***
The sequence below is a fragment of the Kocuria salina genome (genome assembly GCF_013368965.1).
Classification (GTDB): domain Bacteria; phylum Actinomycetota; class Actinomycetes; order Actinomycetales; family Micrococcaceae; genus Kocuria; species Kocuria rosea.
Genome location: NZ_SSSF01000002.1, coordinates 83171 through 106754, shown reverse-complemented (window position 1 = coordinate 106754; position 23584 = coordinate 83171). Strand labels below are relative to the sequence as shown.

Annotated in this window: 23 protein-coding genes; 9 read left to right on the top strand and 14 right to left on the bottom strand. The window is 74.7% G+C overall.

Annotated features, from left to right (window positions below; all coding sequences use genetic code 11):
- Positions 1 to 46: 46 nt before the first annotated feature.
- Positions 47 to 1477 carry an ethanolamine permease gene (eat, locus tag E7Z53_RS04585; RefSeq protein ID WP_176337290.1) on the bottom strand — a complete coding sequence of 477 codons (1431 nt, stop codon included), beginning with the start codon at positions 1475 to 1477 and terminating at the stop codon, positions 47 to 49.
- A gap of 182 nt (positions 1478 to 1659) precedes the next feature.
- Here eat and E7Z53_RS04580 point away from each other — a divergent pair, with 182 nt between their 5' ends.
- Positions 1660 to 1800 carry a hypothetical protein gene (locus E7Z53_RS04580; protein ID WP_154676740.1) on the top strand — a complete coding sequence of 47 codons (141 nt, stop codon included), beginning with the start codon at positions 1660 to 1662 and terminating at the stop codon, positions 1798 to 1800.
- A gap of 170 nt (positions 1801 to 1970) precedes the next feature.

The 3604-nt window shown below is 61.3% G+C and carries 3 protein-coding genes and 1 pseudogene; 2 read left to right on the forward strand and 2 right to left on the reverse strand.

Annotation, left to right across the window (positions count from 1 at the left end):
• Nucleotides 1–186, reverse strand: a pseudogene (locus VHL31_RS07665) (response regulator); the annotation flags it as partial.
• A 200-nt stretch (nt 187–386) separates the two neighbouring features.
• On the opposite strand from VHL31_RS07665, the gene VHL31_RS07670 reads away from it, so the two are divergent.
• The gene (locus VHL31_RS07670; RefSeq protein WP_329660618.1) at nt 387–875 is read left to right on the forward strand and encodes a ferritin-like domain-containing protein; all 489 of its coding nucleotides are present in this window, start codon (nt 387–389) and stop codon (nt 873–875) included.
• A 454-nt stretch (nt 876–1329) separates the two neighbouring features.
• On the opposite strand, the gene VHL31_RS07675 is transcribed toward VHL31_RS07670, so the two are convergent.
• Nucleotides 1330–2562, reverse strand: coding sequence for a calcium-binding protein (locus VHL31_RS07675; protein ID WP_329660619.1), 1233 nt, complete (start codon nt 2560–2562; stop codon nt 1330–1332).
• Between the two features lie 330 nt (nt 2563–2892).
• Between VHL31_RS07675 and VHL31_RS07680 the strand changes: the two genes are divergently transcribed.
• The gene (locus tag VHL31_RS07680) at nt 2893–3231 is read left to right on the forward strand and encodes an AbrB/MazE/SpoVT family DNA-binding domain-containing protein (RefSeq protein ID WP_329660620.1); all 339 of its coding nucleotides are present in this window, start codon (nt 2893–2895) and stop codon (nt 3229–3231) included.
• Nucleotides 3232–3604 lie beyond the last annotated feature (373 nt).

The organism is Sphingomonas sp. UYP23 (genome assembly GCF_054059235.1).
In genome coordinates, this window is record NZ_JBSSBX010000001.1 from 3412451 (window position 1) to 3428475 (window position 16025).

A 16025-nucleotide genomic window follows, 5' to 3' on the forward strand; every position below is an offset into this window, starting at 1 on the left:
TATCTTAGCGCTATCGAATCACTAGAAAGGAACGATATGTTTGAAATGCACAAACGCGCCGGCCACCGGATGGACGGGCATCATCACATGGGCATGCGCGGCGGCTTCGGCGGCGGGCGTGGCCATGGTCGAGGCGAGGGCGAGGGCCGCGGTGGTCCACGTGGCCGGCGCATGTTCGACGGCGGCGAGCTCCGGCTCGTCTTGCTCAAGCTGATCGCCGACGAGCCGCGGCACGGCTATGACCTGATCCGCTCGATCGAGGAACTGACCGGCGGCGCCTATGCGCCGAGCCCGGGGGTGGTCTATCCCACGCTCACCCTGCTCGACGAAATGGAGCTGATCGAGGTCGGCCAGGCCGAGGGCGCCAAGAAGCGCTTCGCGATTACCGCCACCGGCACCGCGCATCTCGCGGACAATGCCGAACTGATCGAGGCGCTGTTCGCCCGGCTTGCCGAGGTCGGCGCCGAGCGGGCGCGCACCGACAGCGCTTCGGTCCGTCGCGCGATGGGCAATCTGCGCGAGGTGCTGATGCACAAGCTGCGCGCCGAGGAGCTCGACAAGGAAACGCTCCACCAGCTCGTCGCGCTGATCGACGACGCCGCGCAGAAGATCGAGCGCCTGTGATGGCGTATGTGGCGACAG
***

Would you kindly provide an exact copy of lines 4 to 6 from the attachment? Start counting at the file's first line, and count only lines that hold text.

Annotated in this window: 23 protein-coding genes; 9 read left to right on the top strand and 14 right to left on the bottom strand. The window is 74.7% G+C overall.

Annotated features, from left to right (window positions below; all coding sequences use genetic code 11):
- Positions 1 to 46: 46 nt before the first annotated feature.